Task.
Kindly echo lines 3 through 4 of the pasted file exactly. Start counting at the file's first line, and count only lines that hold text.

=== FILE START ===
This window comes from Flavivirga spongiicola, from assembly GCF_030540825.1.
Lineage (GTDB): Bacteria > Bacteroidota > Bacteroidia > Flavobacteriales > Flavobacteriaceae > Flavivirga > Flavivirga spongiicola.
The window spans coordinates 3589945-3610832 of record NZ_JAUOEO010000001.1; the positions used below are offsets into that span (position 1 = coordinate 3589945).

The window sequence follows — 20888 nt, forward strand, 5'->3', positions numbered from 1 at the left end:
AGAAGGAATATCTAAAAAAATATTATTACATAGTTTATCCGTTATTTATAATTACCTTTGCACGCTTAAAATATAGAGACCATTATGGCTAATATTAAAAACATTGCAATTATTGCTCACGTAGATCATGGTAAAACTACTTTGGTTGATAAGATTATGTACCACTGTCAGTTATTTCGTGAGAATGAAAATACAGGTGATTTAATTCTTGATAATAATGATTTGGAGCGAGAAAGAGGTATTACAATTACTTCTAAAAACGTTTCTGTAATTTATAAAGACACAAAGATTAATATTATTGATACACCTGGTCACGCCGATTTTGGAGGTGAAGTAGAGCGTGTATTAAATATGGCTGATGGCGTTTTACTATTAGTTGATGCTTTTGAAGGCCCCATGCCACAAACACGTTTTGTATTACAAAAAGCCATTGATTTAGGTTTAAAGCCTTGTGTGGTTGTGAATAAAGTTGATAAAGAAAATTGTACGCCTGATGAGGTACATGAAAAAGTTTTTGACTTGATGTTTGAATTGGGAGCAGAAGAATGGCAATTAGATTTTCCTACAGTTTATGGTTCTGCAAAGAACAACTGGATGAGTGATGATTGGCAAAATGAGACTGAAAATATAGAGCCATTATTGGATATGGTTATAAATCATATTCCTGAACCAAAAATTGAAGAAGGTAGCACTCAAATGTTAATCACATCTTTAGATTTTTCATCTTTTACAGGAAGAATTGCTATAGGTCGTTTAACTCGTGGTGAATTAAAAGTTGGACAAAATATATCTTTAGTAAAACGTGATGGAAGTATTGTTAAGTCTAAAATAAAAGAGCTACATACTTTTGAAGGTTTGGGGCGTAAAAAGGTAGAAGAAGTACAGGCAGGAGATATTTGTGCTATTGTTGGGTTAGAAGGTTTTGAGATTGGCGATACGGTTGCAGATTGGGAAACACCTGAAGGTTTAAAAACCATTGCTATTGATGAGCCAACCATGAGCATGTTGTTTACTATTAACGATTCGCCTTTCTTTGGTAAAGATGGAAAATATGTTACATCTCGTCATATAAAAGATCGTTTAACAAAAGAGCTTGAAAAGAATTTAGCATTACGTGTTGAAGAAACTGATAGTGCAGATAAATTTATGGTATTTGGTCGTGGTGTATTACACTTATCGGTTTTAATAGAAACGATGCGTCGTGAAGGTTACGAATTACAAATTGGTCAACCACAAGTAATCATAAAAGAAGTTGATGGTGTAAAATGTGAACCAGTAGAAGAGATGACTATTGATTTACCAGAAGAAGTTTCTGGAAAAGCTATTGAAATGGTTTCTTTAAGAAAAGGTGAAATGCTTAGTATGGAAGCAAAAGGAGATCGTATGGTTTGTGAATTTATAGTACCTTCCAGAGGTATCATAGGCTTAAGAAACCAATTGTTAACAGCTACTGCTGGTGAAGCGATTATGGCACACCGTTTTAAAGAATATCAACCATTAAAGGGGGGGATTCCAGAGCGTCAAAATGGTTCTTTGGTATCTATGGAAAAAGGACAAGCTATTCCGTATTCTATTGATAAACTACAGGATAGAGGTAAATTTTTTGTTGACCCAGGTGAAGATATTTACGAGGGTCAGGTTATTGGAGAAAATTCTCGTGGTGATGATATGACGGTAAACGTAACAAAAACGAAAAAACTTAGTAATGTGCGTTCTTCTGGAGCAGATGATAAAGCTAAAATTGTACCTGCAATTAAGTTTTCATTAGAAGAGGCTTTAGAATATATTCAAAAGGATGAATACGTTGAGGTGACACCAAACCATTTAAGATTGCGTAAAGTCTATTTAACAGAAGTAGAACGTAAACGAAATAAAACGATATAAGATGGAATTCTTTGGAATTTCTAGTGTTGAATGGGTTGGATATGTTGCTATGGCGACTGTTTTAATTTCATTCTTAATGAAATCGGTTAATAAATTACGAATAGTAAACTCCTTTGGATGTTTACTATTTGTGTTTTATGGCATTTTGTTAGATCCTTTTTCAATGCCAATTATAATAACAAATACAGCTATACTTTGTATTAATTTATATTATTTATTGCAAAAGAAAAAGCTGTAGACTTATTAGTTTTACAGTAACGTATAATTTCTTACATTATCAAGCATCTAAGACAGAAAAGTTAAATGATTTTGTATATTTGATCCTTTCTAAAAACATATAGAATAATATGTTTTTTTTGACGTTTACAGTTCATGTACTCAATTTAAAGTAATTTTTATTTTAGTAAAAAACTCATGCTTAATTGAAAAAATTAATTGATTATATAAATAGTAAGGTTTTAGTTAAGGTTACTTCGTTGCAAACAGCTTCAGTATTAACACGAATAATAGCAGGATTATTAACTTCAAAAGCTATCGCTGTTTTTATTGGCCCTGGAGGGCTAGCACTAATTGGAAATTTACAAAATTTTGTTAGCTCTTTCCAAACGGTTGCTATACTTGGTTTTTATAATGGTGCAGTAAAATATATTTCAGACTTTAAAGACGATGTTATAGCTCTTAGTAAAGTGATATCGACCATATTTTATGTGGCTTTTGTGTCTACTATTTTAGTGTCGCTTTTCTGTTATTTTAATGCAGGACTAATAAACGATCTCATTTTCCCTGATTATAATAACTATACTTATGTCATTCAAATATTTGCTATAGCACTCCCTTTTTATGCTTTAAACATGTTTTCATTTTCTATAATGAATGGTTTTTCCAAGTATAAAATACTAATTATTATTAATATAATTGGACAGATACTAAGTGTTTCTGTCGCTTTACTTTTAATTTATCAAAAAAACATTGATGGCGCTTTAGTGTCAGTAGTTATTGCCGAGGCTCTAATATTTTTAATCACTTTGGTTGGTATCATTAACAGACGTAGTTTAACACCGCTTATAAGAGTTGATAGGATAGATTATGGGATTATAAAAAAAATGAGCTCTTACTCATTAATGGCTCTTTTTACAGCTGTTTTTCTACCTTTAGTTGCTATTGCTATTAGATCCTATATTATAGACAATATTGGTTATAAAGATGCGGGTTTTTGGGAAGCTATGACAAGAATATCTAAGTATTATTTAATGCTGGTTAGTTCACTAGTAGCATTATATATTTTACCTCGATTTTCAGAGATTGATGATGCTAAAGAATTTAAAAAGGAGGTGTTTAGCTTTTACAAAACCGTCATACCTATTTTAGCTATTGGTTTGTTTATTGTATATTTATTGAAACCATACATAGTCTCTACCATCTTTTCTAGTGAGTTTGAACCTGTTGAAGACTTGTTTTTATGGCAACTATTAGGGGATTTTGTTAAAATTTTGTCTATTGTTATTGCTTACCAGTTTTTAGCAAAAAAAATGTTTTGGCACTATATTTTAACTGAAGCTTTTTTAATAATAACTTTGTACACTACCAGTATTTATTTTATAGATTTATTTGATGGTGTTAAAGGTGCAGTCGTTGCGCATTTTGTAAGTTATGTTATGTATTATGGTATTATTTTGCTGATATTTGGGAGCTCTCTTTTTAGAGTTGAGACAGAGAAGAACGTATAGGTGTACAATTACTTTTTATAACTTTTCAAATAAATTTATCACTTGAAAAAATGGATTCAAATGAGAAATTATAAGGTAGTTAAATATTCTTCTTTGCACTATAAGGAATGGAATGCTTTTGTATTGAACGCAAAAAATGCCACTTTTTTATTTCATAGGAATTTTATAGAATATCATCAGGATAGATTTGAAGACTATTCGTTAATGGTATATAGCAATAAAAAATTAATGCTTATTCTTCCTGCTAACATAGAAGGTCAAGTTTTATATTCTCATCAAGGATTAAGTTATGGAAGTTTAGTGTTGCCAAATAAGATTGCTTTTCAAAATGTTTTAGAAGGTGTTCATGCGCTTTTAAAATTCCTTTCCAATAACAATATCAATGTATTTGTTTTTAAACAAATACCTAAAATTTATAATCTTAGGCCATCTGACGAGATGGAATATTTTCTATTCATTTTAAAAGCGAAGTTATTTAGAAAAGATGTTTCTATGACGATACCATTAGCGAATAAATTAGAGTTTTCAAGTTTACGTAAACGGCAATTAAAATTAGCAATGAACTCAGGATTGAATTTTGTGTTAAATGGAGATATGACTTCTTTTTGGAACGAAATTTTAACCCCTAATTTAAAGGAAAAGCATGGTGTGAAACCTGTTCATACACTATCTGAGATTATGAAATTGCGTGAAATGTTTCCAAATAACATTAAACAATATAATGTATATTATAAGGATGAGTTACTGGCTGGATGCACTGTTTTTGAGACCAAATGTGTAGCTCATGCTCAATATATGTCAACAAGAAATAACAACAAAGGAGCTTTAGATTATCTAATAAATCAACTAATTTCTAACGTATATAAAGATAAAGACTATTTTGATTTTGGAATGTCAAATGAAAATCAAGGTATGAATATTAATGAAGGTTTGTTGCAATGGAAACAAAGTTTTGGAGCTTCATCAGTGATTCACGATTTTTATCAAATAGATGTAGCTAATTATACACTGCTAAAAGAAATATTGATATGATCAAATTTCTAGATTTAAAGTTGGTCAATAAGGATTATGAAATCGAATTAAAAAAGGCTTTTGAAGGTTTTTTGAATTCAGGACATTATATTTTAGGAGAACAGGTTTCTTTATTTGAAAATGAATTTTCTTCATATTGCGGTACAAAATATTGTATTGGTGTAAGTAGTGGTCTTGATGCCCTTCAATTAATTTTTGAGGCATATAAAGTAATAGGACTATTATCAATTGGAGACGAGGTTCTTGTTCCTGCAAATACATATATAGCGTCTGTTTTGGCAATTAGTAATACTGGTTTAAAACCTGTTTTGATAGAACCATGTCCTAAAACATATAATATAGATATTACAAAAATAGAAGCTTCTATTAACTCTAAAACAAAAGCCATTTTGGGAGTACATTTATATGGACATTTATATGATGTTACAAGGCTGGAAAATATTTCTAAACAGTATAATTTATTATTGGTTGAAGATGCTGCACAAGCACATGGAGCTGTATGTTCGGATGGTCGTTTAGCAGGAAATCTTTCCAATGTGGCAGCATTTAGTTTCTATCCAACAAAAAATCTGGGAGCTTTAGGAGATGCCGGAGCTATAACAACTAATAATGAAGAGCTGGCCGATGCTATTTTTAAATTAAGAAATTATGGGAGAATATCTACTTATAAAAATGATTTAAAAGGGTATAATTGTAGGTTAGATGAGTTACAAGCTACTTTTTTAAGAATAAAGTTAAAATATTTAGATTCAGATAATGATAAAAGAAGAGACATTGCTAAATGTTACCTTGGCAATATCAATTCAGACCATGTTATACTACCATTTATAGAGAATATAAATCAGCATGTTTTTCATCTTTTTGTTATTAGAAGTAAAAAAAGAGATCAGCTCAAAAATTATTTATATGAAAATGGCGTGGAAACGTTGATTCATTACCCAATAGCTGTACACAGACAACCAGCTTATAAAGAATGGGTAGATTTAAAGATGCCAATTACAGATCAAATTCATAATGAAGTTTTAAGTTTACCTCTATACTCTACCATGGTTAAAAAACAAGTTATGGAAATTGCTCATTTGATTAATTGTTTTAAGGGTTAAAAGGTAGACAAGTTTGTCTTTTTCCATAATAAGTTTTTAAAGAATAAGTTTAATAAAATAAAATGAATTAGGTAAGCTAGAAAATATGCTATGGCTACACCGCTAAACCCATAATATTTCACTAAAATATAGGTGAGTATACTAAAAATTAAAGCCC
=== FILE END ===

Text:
The window spans coordinates 3589945-3610832 of record NZ_JAUOEO010000001.1; the positions used below are offsets into that span (position 1 = coordinate 3589945).

The window sequence follows — 20888 nt, forward strand, 5'->3', positions numbered from 1 at the left end: